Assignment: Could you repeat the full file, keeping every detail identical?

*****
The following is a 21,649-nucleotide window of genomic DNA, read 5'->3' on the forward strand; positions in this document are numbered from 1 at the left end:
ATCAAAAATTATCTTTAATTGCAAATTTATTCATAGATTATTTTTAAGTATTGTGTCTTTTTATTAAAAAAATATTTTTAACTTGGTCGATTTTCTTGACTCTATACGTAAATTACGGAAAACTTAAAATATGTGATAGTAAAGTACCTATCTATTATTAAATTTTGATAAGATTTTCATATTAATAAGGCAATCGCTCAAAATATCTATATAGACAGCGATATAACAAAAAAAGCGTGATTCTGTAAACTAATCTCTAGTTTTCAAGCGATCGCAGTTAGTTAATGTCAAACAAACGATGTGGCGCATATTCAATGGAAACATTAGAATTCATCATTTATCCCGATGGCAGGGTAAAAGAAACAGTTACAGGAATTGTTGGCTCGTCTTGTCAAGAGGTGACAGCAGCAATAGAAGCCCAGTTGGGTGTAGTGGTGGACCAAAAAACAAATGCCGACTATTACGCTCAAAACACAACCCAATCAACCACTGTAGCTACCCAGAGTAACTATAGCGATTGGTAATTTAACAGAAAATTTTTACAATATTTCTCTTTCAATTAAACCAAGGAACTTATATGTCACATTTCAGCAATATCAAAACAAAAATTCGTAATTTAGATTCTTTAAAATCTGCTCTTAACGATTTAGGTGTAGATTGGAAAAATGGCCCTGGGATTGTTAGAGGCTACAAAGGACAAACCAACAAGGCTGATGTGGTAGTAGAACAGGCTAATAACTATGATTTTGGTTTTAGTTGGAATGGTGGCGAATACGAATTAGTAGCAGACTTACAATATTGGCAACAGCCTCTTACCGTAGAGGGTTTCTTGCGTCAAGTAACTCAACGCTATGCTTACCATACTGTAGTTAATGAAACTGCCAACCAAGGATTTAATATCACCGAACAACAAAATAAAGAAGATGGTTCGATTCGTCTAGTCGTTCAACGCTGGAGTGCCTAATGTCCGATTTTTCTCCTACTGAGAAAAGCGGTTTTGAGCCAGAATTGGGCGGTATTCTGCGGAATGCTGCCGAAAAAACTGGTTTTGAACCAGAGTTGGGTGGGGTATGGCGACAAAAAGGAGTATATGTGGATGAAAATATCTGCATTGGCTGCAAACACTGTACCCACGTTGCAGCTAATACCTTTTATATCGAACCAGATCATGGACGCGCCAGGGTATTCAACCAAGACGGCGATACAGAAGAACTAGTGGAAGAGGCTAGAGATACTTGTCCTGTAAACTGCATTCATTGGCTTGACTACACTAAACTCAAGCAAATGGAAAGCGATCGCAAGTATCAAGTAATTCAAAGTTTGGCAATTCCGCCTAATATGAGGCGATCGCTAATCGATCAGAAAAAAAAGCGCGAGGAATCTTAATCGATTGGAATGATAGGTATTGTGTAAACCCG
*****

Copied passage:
The following is a 21,649-nucleotide window of genomic DNA, read 5'->3' on the forward strand; positions in this document are numbered from 1 at the left end:
ATCAAAAATTATCTTTAATTGCAAATTTATTCATAGATTATTTTTAAGTATTGTGTCTTTTTATTAAAAAAATATTTTTAACTTGGTCGATTTTCTTGACTCTATACGTAAATTACGGAAAACTTAAAATATGTGATAGTAAAGTACCTATCTATTATTAAATTTTGATAAGATTTTCATATTAATAAGGCAATCGCTCAAAATATCTATATAGACAGCGATATAACAAAAAAAGCGTGATTCTGTAAACTAATCTCTAGTTTTCAAGCGATCGCAGTTAGTTAATGTCAAACAAACGATGTGGCGCATATTCAATGGAAACATTAGAATTCATCATTTATCCCGATGGCAGGGTAAAAGAAACAGTTACAGGAATTGTTGGCTCGTCTTGTCAAGAGGTGACAGCAGCAATAGAAGCCCAGTTGGGTGTAGTGGTGGACCAAAAAACAAATGCCGACTATTACGCTCAAAACACAACCCAATCAACCACTGTAGCTACCCAGAGTAACTATAGCGATTGGTAATTTAACAGAAAATTTTTACAATATTTCTCTTTCAATTAAACCAAGGAACTTATATGTCACATTTCAGCAATATCAAAACAAAAATTCGTAATTTAGATTCTTTAAAATCTGCTCTTAACGATTTAGGTGTAGATTGGAAAAATGGCCCTGGGATTGTTAGAGGCTACAAAGGACAAACCAACAAGGCTGATGTGGTAGTAGAACAGGCTAATAACTATGATTTTGGTTTTAGTTGGAATGGTGGCGAATACGAATTAGTAGCAGACTTACAATATTGGCAACAGCCTCTTACCGTAGAGGGTTTCTTGCGTCAAGTAACTCAACGCTATGCTTACCATACTGTAGTTAATGAAACTGCCAACCAAGGATTTAATATCACCGAACAACAAAATAAAGAAGATGGTTCGATTCGTCTAGTCGTTCAACGCTGGAGTGCCTAATGTCCGATTTTTCTCCTACTGAGAAAAGCGGTTTTGAGCCAGAATTGGGCGGTATTCTGCGGAATGCTGCCGAAAAAACTGGTTTTGAACCAGAGTTGGGTGGGGTATGGCGACAAAAAGGAGTATATGTGGATGAAAATATCTGCATTGGCTGCAAACACTGTACCCACGTTGCAGCTAATACCTTTTATATCGAACCAGATCATGGACGCGCCAGGGTATTCAACCAAGACGGCGATACAGAAGAACTAGTGGAAGAGGCTAGAGATACTTGTCCTGTAAACTGCATTCATTGGCTTGACTACACTAAACTCAAGCAAATGGAAAGCGATCGCAAGTATCAAGTAATTCAAAGTTTGGCAATTCCGCCTAATATGAGGCGATCGCTAATCGATCAGAAAAAAAAGCGCGAGGAATCTTAATCGATTGGAATGATAGGTATTGTGTAAACCCG